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Nevadans React to Internet Sales Tax

By Erin Lale


That’s the common reaction of online shoppers on finding they are paying more when they check out. That was also what Nevadans said to the 2010 Nevada State Ballot Question 3, the internet sales tax initiative, which was defeated by the people of Nevada. Thanks to Governor Brian Sandoval’s directive to the state tax department and his deal with Amazon and other internet sellers, Nevadans are now paying sales tax on online transaction anyway.

According to the Nevada Dept. of Taxation, businesses that have a presence in Nevada are currently required to collect sales tax on online transactions when the point of delivery is in Nevada. The point of delivery is the shipping address. Businesses wondering if they are required to collect sales tax can call the Dept. of Taxation at (866)962-3707 and select option 1 after selecting a language.

Up until recently, the state of Nevada did not collect sales tax from Internet businesses, but Gov. Sandoval’s office maintains that these taxes were already owed and are therefore not a new tax. In April of this year, Sandoval announced that he reached a deal with Amazon to begin collecting sales tax in 2014. Amazon has a presence in Fernley, Nevada and also recently acquired Zappos, which has a call center in Las Vegas. Other online businesses are already collecting sales tax.

Las Vegas City Councilman Bob Coffin, formerly a Nevada State Senator, put it in perspective. The foundation in the law for sales and use taxes has been around for decades. “This whole thing started with catalog sales,” Coffin said. Before the Internet came along, there were already purchases being made through the mail. Internet sales grew to such an extent that Coffin says, “bricks-and-mortar businesses are dying.” Collecting sales tax on internet and catalog sales will help local businesses stay competitive, he believes. Coffin owned and operated a bookstore in Las Vegas during the print era.

As a Senator, Coffin sponsored a Resolution to Congress asking them to allow the state to collect sales tax across state lines, which passed unanimously in 2009. Currently, the federal legislature is considering such a bill, the Streamlined Sales Tax Initiative. It would allow all states to collect sales tax across state lines. Coffin says that currently, no Nevada businesses are legally exempt from collecting sales tax, although the tax dept. has traditionally ignored small merchants. Since the tax dept. also traditionally did not collect sales tax on internet sales but recently began doing so, it could start collecting from microbusinesses at any time. Coffin says small merchants like eBay sellers would be legally exempt under the Streamlined Sales Tax.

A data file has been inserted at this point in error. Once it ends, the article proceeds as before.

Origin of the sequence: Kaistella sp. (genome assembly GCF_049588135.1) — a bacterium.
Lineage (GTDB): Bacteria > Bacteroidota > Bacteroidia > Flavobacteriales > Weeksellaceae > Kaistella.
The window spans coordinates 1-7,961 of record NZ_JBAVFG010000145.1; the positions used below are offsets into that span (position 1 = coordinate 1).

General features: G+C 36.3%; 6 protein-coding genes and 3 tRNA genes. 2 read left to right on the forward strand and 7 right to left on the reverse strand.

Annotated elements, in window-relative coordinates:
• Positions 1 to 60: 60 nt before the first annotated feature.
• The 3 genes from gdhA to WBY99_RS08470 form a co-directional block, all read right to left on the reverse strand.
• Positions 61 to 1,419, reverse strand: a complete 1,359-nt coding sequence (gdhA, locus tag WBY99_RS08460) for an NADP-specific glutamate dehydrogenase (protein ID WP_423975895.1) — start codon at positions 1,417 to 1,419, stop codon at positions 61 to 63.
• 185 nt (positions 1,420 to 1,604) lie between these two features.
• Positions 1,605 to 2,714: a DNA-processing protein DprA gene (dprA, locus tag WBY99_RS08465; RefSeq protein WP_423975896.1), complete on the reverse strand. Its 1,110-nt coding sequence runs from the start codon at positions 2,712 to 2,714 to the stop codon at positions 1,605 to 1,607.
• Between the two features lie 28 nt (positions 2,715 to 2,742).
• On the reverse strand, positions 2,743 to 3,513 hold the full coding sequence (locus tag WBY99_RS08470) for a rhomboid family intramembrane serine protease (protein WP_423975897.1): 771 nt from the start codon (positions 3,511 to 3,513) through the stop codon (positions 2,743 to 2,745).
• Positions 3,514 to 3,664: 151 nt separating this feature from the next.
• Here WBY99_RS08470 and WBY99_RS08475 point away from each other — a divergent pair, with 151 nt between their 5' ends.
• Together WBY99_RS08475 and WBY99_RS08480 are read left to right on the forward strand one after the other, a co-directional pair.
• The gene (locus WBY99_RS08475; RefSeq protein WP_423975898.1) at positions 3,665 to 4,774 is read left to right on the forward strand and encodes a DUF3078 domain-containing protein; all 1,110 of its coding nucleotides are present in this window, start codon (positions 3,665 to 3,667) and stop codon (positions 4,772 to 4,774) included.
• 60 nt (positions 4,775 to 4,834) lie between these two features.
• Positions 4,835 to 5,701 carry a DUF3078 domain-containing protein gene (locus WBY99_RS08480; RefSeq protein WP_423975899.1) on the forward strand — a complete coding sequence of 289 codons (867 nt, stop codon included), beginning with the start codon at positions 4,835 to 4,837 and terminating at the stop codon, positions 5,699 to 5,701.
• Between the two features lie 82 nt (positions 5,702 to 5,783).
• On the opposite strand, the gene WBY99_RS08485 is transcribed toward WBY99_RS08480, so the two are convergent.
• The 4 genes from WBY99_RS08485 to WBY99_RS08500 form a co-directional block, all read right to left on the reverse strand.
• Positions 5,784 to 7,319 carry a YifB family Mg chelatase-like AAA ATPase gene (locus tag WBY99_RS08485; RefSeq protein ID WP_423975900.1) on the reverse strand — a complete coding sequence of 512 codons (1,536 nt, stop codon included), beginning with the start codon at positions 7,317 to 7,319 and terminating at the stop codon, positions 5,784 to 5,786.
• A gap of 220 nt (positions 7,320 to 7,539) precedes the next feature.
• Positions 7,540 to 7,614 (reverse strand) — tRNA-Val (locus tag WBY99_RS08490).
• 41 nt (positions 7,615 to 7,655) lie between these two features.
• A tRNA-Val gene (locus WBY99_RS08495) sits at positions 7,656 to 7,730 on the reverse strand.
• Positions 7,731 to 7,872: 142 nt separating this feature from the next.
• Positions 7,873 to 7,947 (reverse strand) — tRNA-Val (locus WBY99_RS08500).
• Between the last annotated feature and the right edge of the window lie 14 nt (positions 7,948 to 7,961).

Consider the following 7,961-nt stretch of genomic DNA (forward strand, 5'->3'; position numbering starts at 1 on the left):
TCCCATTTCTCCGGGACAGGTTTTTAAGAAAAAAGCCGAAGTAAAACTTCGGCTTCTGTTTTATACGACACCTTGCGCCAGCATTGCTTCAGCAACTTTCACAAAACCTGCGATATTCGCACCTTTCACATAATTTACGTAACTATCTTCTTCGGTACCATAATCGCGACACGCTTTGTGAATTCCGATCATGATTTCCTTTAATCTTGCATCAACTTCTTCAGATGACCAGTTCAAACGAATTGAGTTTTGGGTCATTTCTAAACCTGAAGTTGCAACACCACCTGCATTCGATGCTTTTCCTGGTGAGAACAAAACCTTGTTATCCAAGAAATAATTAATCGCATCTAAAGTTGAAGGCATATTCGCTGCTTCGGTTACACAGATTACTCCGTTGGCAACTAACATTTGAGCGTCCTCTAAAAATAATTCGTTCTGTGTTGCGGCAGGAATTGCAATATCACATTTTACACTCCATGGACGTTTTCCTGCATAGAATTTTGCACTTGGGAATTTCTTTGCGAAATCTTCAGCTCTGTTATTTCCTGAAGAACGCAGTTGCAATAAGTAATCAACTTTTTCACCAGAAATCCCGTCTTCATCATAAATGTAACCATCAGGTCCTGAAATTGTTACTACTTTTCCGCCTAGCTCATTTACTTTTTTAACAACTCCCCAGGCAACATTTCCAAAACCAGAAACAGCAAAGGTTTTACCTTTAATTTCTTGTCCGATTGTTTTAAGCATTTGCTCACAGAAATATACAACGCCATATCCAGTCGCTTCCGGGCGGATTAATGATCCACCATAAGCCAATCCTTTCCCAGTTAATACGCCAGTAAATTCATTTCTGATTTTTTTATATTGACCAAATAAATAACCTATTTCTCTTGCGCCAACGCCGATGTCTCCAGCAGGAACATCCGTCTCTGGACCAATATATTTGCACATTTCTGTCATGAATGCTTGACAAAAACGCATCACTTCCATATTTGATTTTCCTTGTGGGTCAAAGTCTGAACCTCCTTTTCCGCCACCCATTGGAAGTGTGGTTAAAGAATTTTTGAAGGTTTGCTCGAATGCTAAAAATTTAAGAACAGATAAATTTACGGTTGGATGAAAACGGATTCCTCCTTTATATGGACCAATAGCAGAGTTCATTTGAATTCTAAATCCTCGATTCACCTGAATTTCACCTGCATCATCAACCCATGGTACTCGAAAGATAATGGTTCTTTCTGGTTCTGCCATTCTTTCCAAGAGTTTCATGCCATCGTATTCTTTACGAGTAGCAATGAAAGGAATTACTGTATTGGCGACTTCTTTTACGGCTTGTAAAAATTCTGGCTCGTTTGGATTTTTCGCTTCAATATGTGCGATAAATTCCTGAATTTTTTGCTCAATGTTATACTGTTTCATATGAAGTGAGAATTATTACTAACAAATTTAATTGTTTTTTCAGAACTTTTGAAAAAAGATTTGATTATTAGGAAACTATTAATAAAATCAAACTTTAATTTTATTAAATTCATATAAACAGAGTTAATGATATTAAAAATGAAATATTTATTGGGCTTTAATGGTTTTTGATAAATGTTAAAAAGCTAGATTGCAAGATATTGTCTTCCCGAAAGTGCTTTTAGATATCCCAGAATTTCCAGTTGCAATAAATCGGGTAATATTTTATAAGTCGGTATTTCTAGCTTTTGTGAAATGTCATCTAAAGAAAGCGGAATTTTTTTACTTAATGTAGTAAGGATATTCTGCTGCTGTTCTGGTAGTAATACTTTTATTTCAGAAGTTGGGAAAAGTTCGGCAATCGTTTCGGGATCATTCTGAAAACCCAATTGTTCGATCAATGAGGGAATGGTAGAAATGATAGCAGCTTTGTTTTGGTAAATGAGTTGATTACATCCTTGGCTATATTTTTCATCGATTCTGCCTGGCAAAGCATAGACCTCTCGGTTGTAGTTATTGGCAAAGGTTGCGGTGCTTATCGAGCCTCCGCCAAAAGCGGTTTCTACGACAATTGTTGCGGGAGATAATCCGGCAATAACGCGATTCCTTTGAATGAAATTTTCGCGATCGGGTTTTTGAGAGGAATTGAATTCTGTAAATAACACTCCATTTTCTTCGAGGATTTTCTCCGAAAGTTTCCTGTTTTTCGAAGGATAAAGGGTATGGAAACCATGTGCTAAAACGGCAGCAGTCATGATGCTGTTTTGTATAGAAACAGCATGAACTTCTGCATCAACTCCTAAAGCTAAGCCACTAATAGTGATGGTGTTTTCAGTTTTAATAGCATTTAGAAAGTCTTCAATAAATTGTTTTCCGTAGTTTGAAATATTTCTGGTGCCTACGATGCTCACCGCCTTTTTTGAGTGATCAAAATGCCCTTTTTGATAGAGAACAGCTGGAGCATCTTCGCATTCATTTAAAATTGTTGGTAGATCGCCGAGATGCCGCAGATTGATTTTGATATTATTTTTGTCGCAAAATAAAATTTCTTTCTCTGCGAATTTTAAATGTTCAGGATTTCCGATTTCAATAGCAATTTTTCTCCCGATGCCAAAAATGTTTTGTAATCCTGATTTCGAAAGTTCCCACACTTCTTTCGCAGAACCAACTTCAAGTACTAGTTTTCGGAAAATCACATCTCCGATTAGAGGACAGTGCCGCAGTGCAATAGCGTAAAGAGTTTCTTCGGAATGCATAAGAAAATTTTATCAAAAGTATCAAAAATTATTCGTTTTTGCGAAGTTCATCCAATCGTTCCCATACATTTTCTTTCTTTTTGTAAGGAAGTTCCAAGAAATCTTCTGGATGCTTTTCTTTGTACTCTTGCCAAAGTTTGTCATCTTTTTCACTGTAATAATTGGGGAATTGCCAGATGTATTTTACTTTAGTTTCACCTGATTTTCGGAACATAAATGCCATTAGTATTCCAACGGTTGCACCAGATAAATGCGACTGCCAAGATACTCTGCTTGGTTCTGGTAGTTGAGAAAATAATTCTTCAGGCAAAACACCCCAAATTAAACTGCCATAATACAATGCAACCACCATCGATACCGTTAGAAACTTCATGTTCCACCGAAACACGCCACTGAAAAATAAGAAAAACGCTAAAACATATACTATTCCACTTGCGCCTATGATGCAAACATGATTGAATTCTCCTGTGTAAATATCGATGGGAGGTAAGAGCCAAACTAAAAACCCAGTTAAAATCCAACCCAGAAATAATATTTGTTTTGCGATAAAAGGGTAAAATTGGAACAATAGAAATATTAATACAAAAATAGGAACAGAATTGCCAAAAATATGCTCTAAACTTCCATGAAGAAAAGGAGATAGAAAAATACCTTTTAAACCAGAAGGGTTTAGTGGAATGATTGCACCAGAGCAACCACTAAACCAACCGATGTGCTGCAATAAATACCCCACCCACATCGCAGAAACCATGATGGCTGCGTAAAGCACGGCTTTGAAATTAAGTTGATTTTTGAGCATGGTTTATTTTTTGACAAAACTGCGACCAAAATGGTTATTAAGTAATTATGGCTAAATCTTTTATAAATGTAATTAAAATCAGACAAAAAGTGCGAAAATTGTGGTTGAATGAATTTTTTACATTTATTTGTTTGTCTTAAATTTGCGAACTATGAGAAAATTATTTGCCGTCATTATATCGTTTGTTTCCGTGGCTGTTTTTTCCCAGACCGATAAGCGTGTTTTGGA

Local artist Maria Arango was one of the founders of City Lights Artists’ Co-op, which has a brick and mortar art gallery in downtown Henderson. Arango says, “I now sell my art exclusively through online venues due to the expanding international market and do almost all my shopping online due to convenience and selection.

“I think online shopping is becoming more and more popular. This year compared to years past, my various online stores are providing a steady income and I have noticed the proportion of mobile sales have also increased since the advent of the popular touch phones and tablets.

“As an online merchant, the internet allows me to keep my overhead low and thus maximize profits through various sales and by reaching an international market.

As a “manufacturer” of my own product, I enjoy a wider profit margin than those sellers who purchase a product for resale. Still, the online shopper more and more expects a bargain. Price comparison is an Internet shopper’s modus operandi and every online shop competes with the low-prices of Amazon and eBay and the like.

So for the very small seller, operating inexpensively and being able to compete with “the big boys” is essential. The “big boys” already have accountants and, due to huge savings on quantity buying, a big advantage on profit margins.

“Enter the Internet tax, and small sellers will fold due to yet one more complex accounting problem and the inability to compete in the subsequent price wars. Amazon will probably sell “tax included” as will the big box stores now rampant on eBay and many other online markets. The online shopper will continue to price compare and, in the very quick war of price comparison, the “all inclusive” pricing will win as it does now with “shipping included” pricing.

“The small seller will be the biggest loser due to increase paperwork and decreased competitiveness. Shoppers will lose as well as they will see an increase in prices. International selling will decrease because many international buyers are already paying import taxes (customs charges) and now an additional tax? To go to the USA’s pockets?

“Just my thoughts, Internet is the last frontier for pure and simple competitive sales where everyone big and small competes on uniqueness, selection and price. The less regulation the better for the consumer, the small and large business and the entire economy.”

Arango sells her wood block prints from her website 1000woodcuts.com.